Venkatraman Ramakrishnan, a biophysicist from India, has shared this year's Nobel Prize for Chemistry for his pioneering work on the structure and function of ribosome. Found in large quantities in all living cells, ribosome is the key biological particle for the synthesis of proteins – the building blocks of animals and plants.

Ramakrishan of the University of Cambridge, UK will share the SEK10m prize with Ada Yonath of the Weizmann Institute of Science in Israel and Thomas Steitz of Yale University in the US.

Famous lineage

This year's Nobel winners join a lineage of researchers who have used X-ray crystallography to answer fundamental questions about the living world. Developed by physicists, this technique determines the structure of crystalline materials by scattering a beam of X-rays from the electrons within a material and measuring the diffraction pattern that results.

Most famously, James Watson, Francis Crick and Maurice Wilkins were honoured in 1962 for their discovery that DNA molecules – which contain the "blueprint for life" – have a double-helical structure.

By this time, the scientific community already knew that DNA has a relative, RNA, which is responsible for transporting genetic information from DNA to the sites where protein is created, known as ribosome. In 2006, Roger Kornberg was awarded a Nobel prize for using X-ray crystallography to decipher how information is copied to the messenger RNA molecule.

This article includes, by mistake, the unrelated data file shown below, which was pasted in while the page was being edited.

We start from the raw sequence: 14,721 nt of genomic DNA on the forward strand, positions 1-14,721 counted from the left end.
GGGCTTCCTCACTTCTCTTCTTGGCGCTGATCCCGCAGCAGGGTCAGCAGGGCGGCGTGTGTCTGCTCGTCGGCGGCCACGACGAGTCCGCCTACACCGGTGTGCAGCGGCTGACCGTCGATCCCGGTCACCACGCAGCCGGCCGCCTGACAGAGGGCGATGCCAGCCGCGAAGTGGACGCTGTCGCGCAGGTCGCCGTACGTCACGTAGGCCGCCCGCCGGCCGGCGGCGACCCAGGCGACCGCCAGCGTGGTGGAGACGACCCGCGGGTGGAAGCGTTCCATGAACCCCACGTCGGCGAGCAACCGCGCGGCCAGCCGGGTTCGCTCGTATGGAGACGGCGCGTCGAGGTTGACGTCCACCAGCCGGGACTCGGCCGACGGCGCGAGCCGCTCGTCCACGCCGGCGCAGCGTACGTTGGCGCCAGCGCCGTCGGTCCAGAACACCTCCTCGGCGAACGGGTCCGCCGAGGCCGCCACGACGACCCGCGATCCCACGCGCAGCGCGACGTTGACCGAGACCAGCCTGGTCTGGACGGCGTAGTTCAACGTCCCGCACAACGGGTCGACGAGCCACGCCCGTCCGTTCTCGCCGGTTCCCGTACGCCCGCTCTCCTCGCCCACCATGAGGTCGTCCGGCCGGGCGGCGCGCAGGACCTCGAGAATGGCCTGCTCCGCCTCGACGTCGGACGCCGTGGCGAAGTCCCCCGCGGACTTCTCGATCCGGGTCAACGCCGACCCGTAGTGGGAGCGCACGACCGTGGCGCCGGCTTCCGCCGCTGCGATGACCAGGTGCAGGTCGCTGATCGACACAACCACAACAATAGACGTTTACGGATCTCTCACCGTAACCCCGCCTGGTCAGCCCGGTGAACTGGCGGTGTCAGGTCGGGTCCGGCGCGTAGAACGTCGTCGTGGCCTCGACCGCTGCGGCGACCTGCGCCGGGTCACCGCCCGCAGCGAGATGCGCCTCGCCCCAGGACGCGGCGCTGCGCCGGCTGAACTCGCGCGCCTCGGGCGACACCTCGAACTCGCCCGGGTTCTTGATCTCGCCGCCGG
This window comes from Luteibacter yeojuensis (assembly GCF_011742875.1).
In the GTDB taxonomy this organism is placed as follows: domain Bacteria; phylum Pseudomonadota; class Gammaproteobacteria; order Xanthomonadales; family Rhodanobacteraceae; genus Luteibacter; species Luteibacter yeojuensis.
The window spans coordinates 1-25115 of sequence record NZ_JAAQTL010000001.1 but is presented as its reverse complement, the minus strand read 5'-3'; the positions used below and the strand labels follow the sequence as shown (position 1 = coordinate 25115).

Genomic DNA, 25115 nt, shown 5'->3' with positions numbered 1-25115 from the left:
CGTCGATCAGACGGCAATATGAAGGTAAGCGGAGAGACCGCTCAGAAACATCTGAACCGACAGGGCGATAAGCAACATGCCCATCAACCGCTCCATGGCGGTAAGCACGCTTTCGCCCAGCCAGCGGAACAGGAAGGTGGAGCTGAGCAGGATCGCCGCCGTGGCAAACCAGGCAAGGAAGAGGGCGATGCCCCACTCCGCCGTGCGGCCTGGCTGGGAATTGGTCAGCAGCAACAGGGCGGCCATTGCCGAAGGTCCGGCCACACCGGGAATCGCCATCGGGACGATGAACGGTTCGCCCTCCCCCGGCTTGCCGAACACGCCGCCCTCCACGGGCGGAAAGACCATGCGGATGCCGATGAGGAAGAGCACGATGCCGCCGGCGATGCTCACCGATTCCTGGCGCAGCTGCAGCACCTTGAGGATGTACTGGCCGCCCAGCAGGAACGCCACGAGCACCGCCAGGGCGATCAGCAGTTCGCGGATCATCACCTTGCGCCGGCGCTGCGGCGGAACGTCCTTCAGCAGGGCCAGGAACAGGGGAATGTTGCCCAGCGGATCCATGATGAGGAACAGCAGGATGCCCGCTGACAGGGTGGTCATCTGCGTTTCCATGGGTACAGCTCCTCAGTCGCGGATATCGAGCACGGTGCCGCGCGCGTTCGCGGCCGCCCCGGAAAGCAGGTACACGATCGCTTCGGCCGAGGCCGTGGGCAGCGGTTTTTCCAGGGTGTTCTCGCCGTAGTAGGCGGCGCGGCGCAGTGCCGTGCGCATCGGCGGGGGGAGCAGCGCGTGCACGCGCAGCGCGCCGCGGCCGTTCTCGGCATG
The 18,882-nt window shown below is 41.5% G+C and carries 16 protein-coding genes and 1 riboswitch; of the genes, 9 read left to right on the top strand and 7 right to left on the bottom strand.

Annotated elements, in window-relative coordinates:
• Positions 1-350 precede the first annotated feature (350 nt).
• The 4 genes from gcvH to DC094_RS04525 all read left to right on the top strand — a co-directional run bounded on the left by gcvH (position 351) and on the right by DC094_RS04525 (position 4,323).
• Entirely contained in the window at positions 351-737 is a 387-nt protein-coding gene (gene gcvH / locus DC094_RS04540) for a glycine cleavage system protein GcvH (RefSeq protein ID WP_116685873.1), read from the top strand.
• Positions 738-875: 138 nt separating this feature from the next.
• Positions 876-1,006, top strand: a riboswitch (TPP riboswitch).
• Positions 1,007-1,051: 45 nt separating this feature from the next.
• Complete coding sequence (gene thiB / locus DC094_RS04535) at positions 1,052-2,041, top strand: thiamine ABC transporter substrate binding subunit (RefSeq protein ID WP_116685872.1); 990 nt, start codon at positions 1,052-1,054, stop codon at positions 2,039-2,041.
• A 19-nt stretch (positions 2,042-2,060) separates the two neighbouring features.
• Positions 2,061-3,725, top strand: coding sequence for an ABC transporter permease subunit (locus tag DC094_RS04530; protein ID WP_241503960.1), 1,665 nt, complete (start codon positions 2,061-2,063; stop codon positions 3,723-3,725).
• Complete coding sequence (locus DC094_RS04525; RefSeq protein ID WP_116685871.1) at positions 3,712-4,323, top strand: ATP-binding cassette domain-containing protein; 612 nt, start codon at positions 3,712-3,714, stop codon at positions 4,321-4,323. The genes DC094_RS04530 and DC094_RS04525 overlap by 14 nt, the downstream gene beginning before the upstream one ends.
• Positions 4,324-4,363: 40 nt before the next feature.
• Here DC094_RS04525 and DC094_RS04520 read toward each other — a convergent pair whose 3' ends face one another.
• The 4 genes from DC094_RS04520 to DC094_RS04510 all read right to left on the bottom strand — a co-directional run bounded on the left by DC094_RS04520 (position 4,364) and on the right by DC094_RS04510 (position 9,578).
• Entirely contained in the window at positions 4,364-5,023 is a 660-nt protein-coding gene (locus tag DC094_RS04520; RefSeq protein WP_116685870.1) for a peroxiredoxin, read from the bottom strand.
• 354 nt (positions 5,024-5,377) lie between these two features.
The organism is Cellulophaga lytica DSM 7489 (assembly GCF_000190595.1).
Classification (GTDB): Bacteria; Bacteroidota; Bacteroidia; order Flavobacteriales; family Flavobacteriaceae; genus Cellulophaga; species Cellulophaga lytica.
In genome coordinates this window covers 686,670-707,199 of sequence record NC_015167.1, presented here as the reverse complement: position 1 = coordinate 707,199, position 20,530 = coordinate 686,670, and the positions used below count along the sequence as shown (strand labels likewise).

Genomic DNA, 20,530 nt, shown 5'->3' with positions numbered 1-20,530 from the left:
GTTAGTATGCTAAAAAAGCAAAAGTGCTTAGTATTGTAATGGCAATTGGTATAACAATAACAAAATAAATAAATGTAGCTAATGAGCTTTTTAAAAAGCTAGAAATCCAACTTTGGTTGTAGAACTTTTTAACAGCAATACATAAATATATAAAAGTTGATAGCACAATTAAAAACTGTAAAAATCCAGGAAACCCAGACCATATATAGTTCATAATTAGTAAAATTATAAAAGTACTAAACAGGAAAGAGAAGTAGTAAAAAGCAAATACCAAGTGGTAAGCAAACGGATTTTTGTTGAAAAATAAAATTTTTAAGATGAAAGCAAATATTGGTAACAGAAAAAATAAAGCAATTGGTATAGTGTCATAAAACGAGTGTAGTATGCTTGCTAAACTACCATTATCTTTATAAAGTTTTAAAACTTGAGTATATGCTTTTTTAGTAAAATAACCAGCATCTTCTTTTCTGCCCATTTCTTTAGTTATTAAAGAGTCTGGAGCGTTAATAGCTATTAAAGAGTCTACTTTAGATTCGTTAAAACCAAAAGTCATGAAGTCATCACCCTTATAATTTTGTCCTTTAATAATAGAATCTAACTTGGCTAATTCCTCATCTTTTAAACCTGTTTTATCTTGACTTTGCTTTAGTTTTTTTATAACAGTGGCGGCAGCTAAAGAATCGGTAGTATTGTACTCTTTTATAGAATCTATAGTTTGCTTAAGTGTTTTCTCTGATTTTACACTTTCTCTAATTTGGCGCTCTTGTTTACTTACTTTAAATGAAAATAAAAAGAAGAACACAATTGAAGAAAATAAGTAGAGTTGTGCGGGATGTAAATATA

Picture of life

The latest recipients have added more detail to the picture of how proteins are generated. These researchers were the first to produce X-ray crystallography patterns of ribosomes with significantly clear resolution to decipher the atomic locations.

"I knew that a number of physicists had gone into biology and been successful, so I decided to switch." Venkatraman Ramakrishnan, University of Cambridge

In September 2000 Ramakrishnan published a paper with Yonath detailing the structure of a small ribosome subunit. In August of the same year, Steitz had managed to obtain the structure of the large subunit from the ribosome of a common bacteria. These two papers are cited as the key breakthroughs for studying the function of ribosome at the most basic, atomic level.

Born in Tamil Nadu, India, in 1952 Ramakrishnan received his early education in India before completing his PhD in physics in 1976 at Ohio University in the US. "I knew that a number of physicists had gone into biology and been successful, so I decided to switch," said Ramakrishnan.

Chemistry Nobel laureates are honoured for increasing our understanding of chemical processes and their molecular basis, and also for contributing to many of the technological advancements we enjoy today. Understanding the functionality of ribosome has already found practical use as many of today's antibiotics cure various diseases by blocking the function of bacterial ribosomes. Without functional ribosomes, bacteria cannot survive. This is why ribosomes are such an important target for new antibiotics.